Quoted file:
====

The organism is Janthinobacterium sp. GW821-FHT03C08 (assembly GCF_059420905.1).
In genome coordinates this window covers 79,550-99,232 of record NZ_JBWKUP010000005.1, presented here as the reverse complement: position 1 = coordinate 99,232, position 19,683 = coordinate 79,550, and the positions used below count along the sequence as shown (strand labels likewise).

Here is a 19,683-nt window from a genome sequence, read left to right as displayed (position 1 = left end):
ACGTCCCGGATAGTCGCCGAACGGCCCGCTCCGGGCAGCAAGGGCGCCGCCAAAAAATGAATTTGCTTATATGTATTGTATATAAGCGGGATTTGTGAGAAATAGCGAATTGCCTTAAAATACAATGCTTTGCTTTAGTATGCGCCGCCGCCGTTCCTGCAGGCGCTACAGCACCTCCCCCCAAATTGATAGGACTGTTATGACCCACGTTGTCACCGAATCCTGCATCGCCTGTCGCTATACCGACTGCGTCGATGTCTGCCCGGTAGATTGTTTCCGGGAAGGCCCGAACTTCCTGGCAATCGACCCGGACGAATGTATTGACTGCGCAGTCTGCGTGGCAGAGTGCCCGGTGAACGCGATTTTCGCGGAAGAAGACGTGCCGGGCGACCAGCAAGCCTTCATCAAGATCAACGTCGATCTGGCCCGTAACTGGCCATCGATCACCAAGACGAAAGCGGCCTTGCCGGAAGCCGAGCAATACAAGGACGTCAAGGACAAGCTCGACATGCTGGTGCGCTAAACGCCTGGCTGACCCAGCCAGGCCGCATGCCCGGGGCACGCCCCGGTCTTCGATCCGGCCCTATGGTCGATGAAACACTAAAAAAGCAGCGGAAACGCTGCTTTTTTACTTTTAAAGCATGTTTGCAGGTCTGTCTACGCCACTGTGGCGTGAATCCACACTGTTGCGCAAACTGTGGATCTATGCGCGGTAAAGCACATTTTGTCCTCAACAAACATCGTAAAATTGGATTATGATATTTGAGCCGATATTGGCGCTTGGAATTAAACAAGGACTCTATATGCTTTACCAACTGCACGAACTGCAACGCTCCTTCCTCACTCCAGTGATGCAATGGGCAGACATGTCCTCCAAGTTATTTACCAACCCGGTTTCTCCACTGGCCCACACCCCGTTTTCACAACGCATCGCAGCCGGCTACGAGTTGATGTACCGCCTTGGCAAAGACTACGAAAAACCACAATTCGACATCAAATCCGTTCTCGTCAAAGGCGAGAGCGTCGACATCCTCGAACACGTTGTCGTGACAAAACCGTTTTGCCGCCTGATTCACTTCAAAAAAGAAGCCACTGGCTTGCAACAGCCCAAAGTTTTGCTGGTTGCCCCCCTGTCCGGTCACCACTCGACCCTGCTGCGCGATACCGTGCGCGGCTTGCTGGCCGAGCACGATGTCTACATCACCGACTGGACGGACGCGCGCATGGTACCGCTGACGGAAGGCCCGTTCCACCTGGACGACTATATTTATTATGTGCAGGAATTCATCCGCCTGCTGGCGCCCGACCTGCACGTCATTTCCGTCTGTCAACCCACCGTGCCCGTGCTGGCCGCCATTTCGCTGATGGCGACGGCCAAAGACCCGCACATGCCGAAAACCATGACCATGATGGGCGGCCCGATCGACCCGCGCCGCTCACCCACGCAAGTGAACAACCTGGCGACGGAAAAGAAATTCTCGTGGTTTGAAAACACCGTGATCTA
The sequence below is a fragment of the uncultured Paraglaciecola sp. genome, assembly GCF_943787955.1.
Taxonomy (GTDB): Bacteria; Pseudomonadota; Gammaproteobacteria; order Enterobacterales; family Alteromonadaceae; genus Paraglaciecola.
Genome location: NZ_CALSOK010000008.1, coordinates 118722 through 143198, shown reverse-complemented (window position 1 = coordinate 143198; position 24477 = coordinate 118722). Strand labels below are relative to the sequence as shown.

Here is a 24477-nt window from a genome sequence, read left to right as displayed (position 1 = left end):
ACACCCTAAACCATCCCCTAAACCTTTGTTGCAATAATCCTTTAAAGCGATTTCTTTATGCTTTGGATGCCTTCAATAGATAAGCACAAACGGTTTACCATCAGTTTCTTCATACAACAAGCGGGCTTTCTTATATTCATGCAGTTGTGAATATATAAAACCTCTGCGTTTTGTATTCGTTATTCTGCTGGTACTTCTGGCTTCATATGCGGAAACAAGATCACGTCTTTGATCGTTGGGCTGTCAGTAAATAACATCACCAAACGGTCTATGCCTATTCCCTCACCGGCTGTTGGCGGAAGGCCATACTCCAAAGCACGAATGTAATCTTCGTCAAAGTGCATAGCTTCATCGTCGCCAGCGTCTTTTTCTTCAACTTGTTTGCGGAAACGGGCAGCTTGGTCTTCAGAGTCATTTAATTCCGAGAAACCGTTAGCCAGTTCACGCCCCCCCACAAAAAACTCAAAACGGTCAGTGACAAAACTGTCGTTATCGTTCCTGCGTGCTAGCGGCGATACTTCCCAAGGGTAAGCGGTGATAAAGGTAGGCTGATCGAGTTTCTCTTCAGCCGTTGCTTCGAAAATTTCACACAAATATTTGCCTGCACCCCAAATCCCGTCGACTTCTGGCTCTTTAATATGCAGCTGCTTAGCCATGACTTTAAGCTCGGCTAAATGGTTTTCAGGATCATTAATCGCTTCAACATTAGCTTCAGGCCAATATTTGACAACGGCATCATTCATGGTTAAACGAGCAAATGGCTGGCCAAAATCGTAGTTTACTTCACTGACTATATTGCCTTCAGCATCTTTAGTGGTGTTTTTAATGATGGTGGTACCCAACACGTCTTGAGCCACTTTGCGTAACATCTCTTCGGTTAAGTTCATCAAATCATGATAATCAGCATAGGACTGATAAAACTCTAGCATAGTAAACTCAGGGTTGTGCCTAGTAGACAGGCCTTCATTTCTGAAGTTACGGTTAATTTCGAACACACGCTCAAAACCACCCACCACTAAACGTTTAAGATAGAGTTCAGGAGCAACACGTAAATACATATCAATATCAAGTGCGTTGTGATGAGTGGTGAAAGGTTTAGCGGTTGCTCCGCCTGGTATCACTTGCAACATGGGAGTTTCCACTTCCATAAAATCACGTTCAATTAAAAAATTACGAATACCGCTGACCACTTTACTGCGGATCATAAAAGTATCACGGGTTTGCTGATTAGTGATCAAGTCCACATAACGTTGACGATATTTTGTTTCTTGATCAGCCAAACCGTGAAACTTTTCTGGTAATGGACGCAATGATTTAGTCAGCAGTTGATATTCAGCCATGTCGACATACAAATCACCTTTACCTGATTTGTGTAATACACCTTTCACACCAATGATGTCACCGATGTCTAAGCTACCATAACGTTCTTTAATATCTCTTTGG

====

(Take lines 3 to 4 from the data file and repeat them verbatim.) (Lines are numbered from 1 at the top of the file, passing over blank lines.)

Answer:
Here is a 19,683-nt window from a genome sequence, read left to right as displayed (position 1 = left end):
ACGTCCCGGATAGTCGCCGAACGGCCCGCTCCGGGCAGCAAGGGCGCCGCCAAAAAATGAATTTGCTTATATGTATTGTATATAAGCGGGATTTGTGAGAAATAGCGAATTGCCTTAAAATACAATGCTTTGCTTTAGTATGCGCCGCCGCCGTTCCTGCAGGCGCTACAGCACCTCCCCCCAAATTGATAGGACTGTTATGACCCACGTTGTCACCGAATCCTGCATCGCCTGTCGCTATACCGACTGCGTCGATGTCTGCCCGGTAGATTGTTTCCGGGAAGGCCCGAACTTCCTGGCAATCGACCCGGACGAATGTATTGACTGCGCAGTCTGCGTGGCAGAGTGCCCGGTGAACGCGATTTTCGCGGAAGAAGACGTGCCGGGCGACCAGCAAGCCTTCATCAAGATCAACGTCGATCTGGCCCGTAACTGGCCATCGATCACCAAGACGAAAGCGGCCTTGCCGGAAGCCGAGCAATACAAGGACGTCAAGGACAAGCTCGACATGCTGGTGCGCTAAACGCCTGGCTGACCCAGCCAGGCCGCATGCCCGGGGCACGCCCCGGTCTTCGATCCGGCCCTATGGTCGATGAAACACTAAAAAAGCAGCGGAAACGCTGCTTTTTTACTTTTAAAGCATGTTTGCAGGTCTGTCTACGCCACTGTGGCGTGAATCCACACTGTTGCGCAAACTGTGGATCTATGCGCGGTAAAGCACATTTTGTCCTCAACAAACATCGTAAAATTGGATTATGATATTTGAGCCGATATTGGCGCTTGGAATTAAACAAGGACTCTATATGCTTTACCAACTGCACGAACTGCAACGCTCCTTCCTCACTCCAGTGATGCAATGGGCAGACATGTCCTCCAAGTTATTTACCAACCCGGTTTCTCCACTGGCCCACACCCCGTTTTCACAACGCATCGCAGCCGGCTACGAGTTGATGTACCGCCTTGGCAAAGACTACGAAAAACCACAATTCGACATCAAATCCGTTCTCGTCAAAGGCGAGAGCGTCGACATCCTCGAACACGTTGTCGTGACAAAACCGTTTTGCCGCCTGATTCACTTCAAAAAAGAAGCCACTGGCTTGCAACAGCCCAAAGTTTTGCTGGTTGCCCCCCTGTCCGGTCACCACTCGACCCTGCTGCGCGATACCGTGCGCGGCTTGCTGGCCGAGCACGATGTCTACATCACCGACTGGACGGACGCGCGCATGGTACCGCTGACGGAAGGCCCGTTCCACCTGGACGACTATATTTATTATGTGCAGGAATTCATCCGCCTGCTGGCGCCCGACCTGCACGTCATTTCCGTCTGTCAACCCACCGTGCCCGTGCTGGCCGCCATTTCGCTGATGGCGACGGCCAAAGACCCGCACATGCCGAAAACCATGACCATGATGGGCGGCCCGATCGACCCGCGCCGCTCACCCACGCAAGTGAACAACCTGGCGACGGAAAAGAAATTCTCGTGGTTTGAAAACACCGTGATCTA